Saturday, March 5, 2011

Soaking Notes

This weekend I’m giving a short introduction to a one-hour “Soaking Session” at a women’s retreat sponsored by my local church, King of the Nations Christian Fellowship (http://www.kncf.org/ – see also “Ways of the Kingdom” on Facebook). What follows are my notes for this session - not a thorough explanation of the subject, but hopefully enough to give a basic idea of what we're doing - I'm also posting this as a reference for attendees.

1. What is “Soaking?”

What some call “soaking” or “soaking prayer” refers to being immersed in God’s Spirit, with a greater emphasis on resting in the Lord and receiving. It’s different from other forms of prayer or interacting with God (which are also valid) such as petition or intercession, where we tend to do more talking than listening (although even those can be more effective if we listen to God first).

The term “soaking” began to be used in Toronto when ministers noticed that people were “being touched by God” as they lay on the carpet, resting in His Presence. Sometimes people fall to the floor after prayer (and some of us don’t fall to the floor, which doesn’t mean God isn’t touching us) – it seemed that God continued to do more with people if they didn’t always get up right away. An associate minister (now their senior pastor, a former Baptist, who also didn’t “fall down” often) realized he could choose to lie down in his own living room, play a worship CD and experience God. My pastor likes to quote Ecclesiastes 8:3a, "Do not be in a hurry to leave the king's presence."

2. Personal History & Examples

I’ve attended several “Soaking Schools” sponsored by CTF Ministries since 2005, which go into a lot of scriptural detail* about the Father’s heart, Spirit-led ministry, etc., but it’s really pretty simple: when you make a time & place to meet with God, He always shows up. He wants to be with us and speak to us, more than we realize. The first time I led “soaking” was at an assisted living senior center – my former pastor’s mother lived there, and I felt God wanted me to visit her and invite some of the other residents to join us. I was amazed, all I did was put on a worship CD & welcome Holy Spirit. God’s Presence touched everyone in the room. A lady was healed of acid reflux. We do this in children’s church as well – for 15 or 20 minutes, we ask the children to rest quietly and listen for God.

I’ve led “soaking sessions” on the mission field also – although it can be a little different :) : in Nicaragua, this past January, as I was about to give instructions for soaking to a room full of former prostitutes – mostly young girls, ages 10 to 18 - a sheep walked in front of the pulpit, leaving a trail of droppings all across the room. The girls giggled and chased him out; but it didn’t stop the Holy Spirit from coming and touching those girls in the hour that followed. Oscar, the on-site director of that ministry, calls me “the one who makes us sleep” - I let them bring pillows, and he falls asleep within a few minutes. :) I told him that’s OK – it’s good to engage with God as much as you can, but God can also speak through dreams, or just touch your spirit while resting in His Presence.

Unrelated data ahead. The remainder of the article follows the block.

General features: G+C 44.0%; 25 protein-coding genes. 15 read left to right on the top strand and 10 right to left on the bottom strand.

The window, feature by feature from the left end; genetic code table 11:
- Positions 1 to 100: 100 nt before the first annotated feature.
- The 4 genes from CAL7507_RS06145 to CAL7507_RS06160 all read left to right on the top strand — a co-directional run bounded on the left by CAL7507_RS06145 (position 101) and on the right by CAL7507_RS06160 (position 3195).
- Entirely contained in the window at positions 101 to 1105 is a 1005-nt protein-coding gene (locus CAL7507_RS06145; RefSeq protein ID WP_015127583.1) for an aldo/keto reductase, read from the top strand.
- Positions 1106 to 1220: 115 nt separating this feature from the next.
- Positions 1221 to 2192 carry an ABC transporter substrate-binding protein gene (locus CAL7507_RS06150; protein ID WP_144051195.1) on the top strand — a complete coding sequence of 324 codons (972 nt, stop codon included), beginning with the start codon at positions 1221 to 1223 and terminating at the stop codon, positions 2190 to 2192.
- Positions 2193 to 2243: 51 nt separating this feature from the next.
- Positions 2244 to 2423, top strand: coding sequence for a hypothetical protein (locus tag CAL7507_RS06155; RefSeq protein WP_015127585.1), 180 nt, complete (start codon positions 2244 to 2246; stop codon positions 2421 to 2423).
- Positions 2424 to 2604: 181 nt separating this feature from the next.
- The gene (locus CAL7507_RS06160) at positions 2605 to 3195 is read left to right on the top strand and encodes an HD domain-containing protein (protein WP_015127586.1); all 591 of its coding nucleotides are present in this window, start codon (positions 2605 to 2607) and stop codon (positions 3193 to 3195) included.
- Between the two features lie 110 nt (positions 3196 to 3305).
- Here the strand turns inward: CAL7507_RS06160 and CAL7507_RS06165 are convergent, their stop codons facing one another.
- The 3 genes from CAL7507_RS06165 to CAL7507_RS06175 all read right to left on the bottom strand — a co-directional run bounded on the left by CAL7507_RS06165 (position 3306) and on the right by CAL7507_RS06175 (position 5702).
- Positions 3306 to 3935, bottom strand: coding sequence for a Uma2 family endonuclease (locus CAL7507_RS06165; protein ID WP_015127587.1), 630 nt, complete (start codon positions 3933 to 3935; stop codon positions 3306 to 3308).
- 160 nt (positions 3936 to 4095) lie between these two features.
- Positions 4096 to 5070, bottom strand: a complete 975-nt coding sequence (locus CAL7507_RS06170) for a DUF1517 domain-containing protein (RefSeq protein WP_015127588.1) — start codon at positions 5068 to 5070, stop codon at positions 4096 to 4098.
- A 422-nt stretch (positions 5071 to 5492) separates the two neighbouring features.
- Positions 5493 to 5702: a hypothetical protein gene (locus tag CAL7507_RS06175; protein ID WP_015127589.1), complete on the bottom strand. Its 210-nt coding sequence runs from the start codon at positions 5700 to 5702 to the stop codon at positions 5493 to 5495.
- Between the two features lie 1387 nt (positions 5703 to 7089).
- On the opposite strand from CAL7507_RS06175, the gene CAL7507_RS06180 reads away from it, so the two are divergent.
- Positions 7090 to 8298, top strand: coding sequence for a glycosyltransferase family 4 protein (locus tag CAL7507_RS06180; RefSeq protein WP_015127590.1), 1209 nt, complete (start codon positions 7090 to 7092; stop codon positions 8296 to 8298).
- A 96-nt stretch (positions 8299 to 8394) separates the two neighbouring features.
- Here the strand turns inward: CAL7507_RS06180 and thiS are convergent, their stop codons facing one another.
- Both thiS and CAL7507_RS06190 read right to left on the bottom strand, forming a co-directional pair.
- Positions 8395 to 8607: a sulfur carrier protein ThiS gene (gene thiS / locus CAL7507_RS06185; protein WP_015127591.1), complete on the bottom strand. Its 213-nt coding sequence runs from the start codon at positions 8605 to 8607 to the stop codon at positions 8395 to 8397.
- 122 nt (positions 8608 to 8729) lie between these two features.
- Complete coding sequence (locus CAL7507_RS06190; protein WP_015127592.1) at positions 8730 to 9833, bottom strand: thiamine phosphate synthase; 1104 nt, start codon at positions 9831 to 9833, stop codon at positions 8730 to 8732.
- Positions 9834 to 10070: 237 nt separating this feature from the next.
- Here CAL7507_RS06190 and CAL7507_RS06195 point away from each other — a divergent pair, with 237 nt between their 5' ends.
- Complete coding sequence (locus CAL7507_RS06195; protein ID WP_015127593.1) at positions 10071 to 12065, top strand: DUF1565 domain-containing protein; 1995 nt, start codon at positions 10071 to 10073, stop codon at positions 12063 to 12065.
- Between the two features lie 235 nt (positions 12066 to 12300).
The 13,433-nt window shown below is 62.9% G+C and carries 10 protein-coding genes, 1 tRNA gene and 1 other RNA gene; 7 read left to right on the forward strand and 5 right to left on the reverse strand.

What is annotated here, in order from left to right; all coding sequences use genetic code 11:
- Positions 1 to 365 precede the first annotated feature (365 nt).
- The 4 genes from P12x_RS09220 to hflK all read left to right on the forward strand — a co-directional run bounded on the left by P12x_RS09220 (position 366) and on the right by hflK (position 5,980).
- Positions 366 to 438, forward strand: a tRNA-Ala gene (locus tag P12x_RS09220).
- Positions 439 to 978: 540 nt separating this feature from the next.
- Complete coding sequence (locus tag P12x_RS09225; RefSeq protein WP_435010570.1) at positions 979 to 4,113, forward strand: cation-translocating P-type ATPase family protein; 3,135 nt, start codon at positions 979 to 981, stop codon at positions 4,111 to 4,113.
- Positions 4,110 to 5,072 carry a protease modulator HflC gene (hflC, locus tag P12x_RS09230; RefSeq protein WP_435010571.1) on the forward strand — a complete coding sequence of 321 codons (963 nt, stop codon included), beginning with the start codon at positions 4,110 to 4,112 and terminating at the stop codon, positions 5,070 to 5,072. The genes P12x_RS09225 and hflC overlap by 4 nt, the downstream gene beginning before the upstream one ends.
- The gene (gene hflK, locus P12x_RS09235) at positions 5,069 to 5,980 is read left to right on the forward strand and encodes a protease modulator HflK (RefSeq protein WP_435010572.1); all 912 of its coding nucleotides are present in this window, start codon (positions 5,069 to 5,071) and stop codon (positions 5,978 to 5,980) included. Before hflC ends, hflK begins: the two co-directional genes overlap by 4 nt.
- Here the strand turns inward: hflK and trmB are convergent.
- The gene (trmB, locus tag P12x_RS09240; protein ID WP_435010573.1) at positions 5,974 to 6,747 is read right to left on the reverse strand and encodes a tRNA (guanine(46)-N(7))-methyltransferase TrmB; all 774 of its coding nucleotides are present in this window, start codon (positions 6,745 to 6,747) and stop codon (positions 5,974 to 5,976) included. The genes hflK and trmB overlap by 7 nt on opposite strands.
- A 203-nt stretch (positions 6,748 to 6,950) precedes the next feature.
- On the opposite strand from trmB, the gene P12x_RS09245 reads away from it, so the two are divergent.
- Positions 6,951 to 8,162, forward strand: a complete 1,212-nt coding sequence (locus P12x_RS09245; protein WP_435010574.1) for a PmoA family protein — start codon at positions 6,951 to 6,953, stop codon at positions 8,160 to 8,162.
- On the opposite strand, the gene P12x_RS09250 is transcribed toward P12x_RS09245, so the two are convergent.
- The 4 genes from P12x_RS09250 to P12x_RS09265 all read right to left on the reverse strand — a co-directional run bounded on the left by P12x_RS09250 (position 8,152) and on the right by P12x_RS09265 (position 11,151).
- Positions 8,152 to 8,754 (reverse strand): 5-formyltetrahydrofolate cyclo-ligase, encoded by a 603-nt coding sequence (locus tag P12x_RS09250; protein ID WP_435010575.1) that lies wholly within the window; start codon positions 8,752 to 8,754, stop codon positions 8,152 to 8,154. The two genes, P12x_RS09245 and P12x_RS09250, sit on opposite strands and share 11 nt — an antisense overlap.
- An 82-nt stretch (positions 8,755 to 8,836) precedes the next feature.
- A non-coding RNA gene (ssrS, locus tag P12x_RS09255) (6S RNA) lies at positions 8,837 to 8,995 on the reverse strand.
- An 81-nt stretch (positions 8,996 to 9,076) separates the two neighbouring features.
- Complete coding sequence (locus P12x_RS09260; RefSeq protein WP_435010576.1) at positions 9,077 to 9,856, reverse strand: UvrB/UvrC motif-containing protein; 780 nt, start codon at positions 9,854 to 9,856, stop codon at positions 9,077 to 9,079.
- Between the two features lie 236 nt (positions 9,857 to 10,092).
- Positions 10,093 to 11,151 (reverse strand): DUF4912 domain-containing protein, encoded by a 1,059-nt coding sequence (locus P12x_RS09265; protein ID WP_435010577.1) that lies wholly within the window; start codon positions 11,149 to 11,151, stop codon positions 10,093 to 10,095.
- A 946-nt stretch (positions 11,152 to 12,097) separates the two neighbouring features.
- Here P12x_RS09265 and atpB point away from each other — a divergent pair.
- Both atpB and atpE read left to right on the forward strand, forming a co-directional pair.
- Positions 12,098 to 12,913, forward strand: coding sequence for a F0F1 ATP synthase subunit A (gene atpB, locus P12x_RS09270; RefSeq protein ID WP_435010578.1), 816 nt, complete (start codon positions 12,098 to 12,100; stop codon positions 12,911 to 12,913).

I've introduced a Soaking Session at KNCF women's retreats in 2008 and 2009 (last year I was away on a cruise/conference and unable to attend). In 2008, I spoke for about 30 minutes, then we asked everyone to soak for at least 20 to 30 minutes, after which the schedule called for "free time;" anyone who wanted to leave quietly at that point could enjoy hotel amenities or, if they wanted to, continue soaking in God's Presence for another hour. I think more than half the attendees were still in the room for the entire CD (Laura Woodley's "In Love"**), at least 30 minutes into their free time. In 2009, I was struck by the high percentage of testimonies on Sunday, when attendees were asked to share something God said or did that impacted them during the weekend, that mentioned the soaking time. Why? I think it's because we made room for God to encounter each of us directly, and He did.

3. Repose that Repositions & Esther’s beauty treatments
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Before a girl's turn came to go in to King Xerxes, she had to complete twelve months of beauty treatments prescribed for the women, six months with oil of myrrh and six with perfumes and cosmetics.
[Esther 2:12 NIV]
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I’m not an expert on perfumes & oils (literally or symbolically), but I felt the Lord wanted me to share these few comments before our soaking session at this retreat, which the planning committee prayerfully named “Come Away, My Beloved!” Sometimes we think of soaking prayer (or a retreat) in terms of our own comfort or enjoyment – sort of a spiritual “spa day” for ourselves, a refreshing break from our normal routine that allows us to return to the same with renewed energy. But this verse about Esther reminds us that the real purpose of “spiritual beautification” is that we are being prepared to meet our heavenly Bridegroom-King! It’s not just so we can tackle earthly activities with new vigor; hopefully, this is a “repose that repositions,” a time to realign ourselves with God’s priorities. Everything in this life is headed toward a day when we, and those around us, will meet Jesus face to face. Are we fulfilling His call on our lives, pursuing His kingdom and living for eternal rewards?